Measuring Abalone Correctly

Question: I know a guy who was abalone diving off his kayak recently and took three nice abalone that all measured around nine inches. He was diving for the big abs and so was using a 9-inch gauge, but had his required 7-inch gauge in his goody bag on the kayak. When he finished up and got back to the beach with his tagged abalone and his gauges in his goody bag, there was a game warden waiting there who had been watching him and wrote him a ticket for using a 9-inch gauge instead of a 7-inch gauge. Why did he get a ticket? Thanks. (Tim S.)

Answer: Abalone divers are required to “… carry a fixed-caliper measuring gauge capable of accurately measuring seven inches” (Section 29.15[f]) and are required to retain any legal-sized abalone they detach and add them to their bag (Section 29.15[d].) It is fine to use a gauge larger than the required 7-inch gauge to measure over-sized abalone when trophy hunting. The problem occurs when a diver detaches and brings an abalone to the surface, measures it with only a 9-inch gauge, and then rejects it for being smaller than their personal target size even though the abalone may still be of the minimum legal size (7 inches or larger). This practice puts the diver in violation of the above sections and this practice is considered “high-grading.”

According to Lt. Steve Riske, to avoid this kind of ticket, divers should not return any abalone before first measuring with a 7-inch gauge to be sure they are smaller than legal size. A 7-inch gauge should be in the immediate vicinity of where the diver surfaces (in hand, float tube or kayak) so that the abalone can be readily measured and if they then turn out to be short, the diver can then return it to the same location where originally taken. The violation occurs when divers detach and then reject legal sized abalone because they are seeking only the oversized ones.


Do I Need to Carry a Photo I.D. When Hunting or Fishing?
Question:
While hunting or fishing, besides carrying the appropriate license(s), do I also need to have photo identification in possession or can I leave it in my vehicle? (Gambino A.)

Answer: You will need to verify that you are the person holding your own fishing or hunting license. Though photo identification is not mandated by law, being able to identify yourself properly is. If you cannot appropriately identify who you are, you may see yourself in an extended contact with the game warden. If you’re getting cited for something, the game warden may have to take you to jail until you can be properly identified. The bottom line is even though the law doesn’t state you must have photo identification in possession, it would benefit you greatly to carry photo identification, so you may properly identify who you are to the game warden.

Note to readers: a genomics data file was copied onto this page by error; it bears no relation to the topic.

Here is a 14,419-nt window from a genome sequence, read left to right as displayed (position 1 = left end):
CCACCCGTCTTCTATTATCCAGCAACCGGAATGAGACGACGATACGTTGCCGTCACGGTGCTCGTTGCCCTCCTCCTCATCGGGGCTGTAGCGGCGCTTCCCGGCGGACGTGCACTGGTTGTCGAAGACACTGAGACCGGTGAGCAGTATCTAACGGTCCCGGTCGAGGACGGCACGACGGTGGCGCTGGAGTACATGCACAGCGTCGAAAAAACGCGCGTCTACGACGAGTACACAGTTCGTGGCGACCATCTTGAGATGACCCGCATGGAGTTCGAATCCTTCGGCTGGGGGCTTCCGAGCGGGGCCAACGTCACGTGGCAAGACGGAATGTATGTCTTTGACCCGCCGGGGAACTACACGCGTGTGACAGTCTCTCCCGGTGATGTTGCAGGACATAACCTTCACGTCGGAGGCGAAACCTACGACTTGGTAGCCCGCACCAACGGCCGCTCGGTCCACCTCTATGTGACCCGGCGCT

Is it Legal to Use Underwater Lights When Ocean Fishing?
Question:
Is it legal to use underwater attractor lights in ocean waters to attract fish to the boat? Thanks. (John V.)

Answer: According to Game Warden Todd Tognazzini, there are no prohibitions from using underwater attractor lights in ocean waters.


Is it Legal for One Person to Have Two Shotguns in a Duck Blind?
Question:
Is it legal for one person to have two shotguns in a duck blind? Thank you. (Bob G.)

Answer: Yes, but while it’s legal to have more than one shotgun in your blind, keep in mind that there is a 25 shell limit on most public shooting areas (state and federal refuges). Hunters often forget this and bring a box of shells for each gun they have, but then find themselves in violation of the 25 shell limit. Also required, each gun must be plugged and not capable of holding more than three shells in the magazine and chamber combined and lots of times nothing larger than 10 gauge shells are allowed in these areas. For more information, please check the Upland Game Bird Regulations booklet (PDF).


How to Become a Warden
Question:
Are wardens hiring now? If so, how does someone apply? How much education is required? (James S. USMC, Al Taqaddum, Iraq)

Answer: Yes, wardens are being hired, right now! The application deadline is Nov. 7, 2008. DFG is hiring for the Academy class which starts in Jan. 2010. See www.dfg.ca.gov/enforcement/career for more information about becoming a warden and what a warden does, including a new video DFG produced to illustrate many of the job functions that many people don’t realize wardens do. Wardens must have the equivalent of two years (60 semester units) of college with 18 semester units in the biological sciences, police science or law enforcement, natural resources conservation, ecology or related fields.

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Carrie Wilson is a marine biologist with the California Department of Fish and Game. While she cannot personally answer everyone’s questions, she will select a few to answer each week. Please contact her at CalOutdoors@dfg.ca.gov.

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